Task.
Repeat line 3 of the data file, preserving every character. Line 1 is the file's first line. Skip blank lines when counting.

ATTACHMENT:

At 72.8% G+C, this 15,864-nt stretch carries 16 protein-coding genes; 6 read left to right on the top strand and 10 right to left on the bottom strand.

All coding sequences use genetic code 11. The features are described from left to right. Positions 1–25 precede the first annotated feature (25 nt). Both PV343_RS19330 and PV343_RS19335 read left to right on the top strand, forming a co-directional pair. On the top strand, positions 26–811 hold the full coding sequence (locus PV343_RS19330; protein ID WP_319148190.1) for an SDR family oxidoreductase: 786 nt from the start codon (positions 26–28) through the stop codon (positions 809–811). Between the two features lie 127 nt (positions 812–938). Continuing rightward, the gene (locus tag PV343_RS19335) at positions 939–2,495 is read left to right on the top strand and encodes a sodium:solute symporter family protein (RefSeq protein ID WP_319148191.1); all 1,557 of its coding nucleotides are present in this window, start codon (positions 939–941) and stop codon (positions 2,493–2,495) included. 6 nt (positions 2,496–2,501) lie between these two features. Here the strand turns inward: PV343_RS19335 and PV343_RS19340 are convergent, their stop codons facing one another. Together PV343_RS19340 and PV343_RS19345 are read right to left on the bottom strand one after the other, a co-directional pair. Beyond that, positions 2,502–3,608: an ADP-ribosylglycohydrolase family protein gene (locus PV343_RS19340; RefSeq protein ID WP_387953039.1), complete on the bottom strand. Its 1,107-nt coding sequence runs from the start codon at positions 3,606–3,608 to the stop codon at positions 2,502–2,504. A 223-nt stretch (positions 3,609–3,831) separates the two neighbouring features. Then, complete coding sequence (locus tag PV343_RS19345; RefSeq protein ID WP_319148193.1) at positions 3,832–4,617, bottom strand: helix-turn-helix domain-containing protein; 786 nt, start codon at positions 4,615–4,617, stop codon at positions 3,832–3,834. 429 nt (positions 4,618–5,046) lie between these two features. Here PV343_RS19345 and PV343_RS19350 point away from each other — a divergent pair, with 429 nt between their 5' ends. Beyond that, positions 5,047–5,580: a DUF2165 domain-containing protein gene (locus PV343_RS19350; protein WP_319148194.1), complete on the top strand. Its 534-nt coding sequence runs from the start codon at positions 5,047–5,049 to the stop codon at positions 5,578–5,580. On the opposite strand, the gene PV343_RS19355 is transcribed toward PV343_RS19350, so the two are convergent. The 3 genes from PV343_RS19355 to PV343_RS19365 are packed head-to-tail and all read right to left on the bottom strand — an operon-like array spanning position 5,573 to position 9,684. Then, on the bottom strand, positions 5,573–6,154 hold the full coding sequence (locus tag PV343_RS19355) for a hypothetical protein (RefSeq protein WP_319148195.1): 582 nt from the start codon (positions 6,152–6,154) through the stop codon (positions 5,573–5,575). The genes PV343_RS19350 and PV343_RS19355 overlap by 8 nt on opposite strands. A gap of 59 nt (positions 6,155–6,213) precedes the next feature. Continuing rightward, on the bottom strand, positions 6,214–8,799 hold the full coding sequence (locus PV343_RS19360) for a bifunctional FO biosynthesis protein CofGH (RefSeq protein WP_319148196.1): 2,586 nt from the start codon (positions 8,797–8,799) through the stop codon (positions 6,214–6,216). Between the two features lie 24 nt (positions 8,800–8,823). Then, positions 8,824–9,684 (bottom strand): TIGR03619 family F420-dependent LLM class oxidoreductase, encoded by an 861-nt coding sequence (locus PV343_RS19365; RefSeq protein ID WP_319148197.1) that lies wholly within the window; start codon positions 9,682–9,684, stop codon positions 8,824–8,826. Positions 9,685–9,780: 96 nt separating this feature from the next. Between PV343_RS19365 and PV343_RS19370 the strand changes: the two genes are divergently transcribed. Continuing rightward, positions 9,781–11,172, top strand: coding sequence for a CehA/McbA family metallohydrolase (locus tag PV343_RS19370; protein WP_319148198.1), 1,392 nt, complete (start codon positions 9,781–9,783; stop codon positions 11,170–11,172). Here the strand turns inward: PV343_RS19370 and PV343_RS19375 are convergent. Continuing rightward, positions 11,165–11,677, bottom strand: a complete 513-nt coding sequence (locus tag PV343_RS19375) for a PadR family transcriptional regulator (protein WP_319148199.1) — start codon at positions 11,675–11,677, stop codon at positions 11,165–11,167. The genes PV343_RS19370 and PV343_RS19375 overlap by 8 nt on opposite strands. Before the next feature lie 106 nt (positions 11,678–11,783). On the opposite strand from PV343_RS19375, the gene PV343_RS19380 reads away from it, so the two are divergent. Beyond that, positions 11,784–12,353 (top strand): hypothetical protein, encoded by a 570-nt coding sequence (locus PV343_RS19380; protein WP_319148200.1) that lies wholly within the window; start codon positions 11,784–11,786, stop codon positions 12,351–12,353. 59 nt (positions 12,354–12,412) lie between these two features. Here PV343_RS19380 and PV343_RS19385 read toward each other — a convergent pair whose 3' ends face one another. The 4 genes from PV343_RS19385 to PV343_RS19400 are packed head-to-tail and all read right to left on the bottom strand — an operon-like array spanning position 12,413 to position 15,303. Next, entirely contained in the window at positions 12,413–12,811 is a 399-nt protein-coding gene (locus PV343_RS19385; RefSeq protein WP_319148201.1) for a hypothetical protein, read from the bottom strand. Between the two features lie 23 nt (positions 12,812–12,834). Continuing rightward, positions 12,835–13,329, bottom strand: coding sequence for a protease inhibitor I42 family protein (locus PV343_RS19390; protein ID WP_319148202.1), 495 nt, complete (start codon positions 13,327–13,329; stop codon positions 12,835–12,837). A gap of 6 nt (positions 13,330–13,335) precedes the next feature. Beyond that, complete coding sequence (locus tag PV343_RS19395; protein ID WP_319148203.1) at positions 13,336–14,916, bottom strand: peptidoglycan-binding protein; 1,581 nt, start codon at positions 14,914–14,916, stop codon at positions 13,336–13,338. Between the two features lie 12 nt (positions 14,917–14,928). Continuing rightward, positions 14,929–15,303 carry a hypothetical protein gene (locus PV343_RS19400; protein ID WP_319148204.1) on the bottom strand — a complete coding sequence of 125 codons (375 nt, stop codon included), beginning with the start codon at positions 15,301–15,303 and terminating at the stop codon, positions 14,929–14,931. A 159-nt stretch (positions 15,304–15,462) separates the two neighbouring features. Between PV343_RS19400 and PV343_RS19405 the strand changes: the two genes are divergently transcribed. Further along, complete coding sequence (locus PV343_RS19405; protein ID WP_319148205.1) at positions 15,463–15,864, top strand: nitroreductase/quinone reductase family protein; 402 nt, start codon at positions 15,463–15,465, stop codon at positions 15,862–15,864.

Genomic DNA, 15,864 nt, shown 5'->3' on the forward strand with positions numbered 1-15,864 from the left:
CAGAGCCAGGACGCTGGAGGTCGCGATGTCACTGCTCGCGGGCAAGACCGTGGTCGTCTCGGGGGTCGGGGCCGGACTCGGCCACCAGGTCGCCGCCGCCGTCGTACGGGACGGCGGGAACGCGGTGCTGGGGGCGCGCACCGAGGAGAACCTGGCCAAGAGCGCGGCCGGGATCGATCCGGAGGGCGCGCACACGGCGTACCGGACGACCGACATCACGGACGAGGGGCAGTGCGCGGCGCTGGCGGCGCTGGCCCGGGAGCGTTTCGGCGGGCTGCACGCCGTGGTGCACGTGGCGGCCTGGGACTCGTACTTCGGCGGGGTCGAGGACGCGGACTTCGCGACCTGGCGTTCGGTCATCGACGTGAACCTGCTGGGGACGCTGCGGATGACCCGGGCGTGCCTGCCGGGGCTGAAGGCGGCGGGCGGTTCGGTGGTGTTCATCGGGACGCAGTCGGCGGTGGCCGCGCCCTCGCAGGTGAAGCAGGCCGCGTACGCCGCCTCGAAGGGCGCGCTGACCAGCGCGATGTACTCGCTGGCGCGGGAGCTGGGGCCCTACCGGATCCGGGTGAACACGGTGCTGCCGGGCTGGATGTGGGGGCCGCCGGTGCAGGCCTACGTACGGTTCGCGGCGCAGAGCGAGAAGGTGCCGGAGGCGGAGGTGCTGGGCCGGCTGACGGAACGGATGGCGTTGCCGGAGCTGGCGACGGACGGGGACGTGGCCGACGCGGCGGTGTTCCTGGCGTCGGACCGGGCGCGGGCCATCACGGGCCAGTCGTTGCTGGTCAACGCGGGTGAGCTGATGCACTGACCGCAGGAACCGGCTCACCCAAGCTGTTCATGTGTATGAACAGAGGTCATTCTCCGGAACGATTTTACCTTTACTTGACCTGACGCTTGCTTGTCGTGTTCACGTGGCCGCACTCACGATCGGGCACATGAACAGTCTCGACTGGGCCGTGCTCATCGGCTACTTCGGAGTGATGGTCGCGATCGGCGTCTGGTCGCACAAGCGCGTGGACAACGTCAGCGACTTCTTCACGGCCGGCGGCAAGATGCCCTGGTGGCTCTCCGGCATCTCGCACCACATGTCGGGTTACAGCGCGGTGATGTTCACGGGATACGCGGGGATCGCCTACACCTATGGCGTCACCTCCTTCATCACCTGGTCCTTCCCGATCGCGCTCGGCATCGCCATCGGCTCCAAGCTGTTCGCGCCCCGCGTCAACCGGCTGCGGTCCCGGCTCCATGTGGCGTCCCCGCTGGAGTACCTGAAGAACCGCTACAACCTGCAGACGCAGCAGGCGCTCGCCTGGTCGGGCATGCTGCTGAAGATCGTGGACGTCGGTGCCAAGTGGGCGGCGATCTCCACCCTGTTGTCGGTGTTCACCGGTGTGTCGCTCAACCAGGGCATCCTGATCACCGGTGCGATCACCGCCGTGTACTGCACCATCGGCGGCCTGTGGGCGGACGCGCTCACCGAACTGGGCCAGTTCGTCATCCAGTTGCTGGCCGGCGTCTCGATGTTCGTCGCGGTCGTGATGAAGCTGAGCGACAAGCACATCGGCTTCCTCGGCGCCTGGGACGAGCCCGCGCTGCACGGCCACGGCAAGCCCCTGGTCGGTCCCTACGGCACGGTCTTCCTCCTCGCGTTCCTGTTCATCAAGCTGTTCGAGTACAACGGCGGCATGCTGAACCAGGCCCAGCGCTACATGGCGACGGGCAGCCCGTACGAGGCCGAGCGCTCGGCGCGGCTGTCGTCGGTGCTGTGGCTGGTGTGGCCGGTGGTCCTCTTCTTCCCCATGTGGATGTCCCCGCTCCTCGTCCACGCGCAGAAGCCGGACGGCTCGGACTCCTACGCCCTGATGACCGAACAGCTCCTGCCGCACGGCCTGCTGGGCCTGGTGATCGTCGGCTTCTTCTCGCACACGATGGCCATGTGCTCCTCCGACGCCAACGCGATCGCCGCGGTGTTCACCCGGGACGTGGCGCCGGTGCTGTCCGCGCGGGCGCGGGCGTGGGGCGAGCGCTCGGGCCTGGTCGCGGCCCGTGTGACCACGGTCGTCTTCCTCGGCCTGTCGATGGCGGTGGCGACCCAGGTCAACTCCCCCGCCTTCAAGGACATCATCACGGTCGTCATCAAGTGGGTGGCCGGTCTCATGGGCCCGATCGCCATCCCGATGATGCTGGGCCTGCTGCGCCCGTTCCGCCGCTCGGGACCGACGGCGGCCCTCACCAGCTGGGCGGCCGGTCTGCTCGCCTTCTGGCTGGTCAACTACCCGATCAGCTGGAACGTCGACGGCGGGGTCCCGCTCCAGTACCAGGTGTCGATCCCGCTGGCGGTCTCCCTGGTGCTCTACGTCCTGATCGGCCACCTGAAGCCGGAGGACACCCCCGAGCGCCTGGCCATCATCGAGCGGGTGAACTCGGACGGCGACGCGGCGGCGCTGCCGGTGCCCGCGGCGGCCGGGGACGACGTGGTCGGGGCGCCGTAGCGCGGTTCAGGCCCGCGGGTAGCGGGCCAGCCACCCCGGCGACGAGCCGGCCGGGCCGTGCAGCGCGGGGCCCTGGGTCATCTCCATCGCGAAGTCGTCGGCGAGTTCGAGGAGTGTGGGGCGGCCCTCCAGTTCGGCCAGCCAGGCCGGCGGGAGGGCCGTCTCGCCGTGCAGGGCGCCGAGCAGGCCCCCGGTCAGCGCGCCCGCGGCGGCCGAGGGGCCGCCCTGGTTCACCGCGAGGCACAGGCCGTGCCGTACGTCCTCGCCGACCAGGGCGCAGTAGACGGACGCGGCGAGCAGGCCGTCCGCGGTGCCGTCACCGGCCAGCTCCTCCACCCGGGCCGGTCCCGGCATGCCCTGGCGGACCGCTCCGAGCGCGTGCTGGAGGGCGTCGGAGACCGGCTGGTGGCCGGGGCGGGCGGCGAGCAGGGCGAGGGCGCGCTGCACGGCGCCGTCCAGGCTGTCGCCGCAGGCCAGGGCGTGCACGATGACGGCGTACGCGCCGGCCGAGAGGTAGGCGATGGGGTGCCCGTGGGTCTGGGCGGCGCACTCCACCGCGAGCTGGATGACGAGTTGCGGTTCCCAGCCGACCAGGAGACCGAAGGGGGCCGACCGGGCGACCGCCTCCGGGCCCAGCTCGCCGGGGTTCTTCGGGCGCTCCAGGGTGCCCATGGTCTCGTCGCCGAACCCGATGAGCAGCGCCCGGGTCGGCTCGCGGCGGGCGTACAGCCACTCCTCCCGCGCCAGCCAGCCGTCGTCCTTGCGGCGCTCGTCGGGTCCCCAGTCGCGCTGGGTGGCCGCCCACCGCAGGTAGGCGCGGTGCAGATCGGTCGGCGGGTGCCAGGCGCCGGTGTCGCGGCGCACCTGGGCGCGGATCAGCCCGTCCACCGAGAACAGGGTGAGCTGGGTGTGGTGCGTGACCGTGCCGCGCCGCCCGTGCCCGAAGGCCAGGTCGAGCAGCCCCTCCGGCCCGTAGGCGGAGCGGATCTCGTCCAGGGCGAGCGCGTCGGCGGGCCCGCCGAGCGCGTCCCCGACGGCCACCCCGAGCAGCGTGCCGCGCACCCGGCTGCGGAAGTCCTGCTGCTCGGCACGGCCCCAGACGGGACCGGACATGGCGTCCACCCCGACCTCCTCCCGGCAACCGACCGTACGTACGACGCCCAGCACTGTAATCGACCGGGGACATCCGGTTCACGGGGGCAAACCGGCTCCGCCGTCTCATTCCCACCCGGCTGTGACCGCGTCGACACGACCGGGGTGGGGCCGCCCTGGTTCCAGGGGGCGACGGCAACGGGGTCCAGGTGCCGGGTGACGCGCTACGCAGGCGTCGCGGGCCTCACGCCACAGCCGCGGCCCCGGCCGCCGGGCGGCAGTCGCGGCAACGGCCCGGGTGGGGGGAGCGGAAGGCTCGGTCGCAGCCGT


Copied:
Genomic DNA, 15,864 nt, shown 5'->3' on the forward strand with positions numbered 1-15,864 from the left: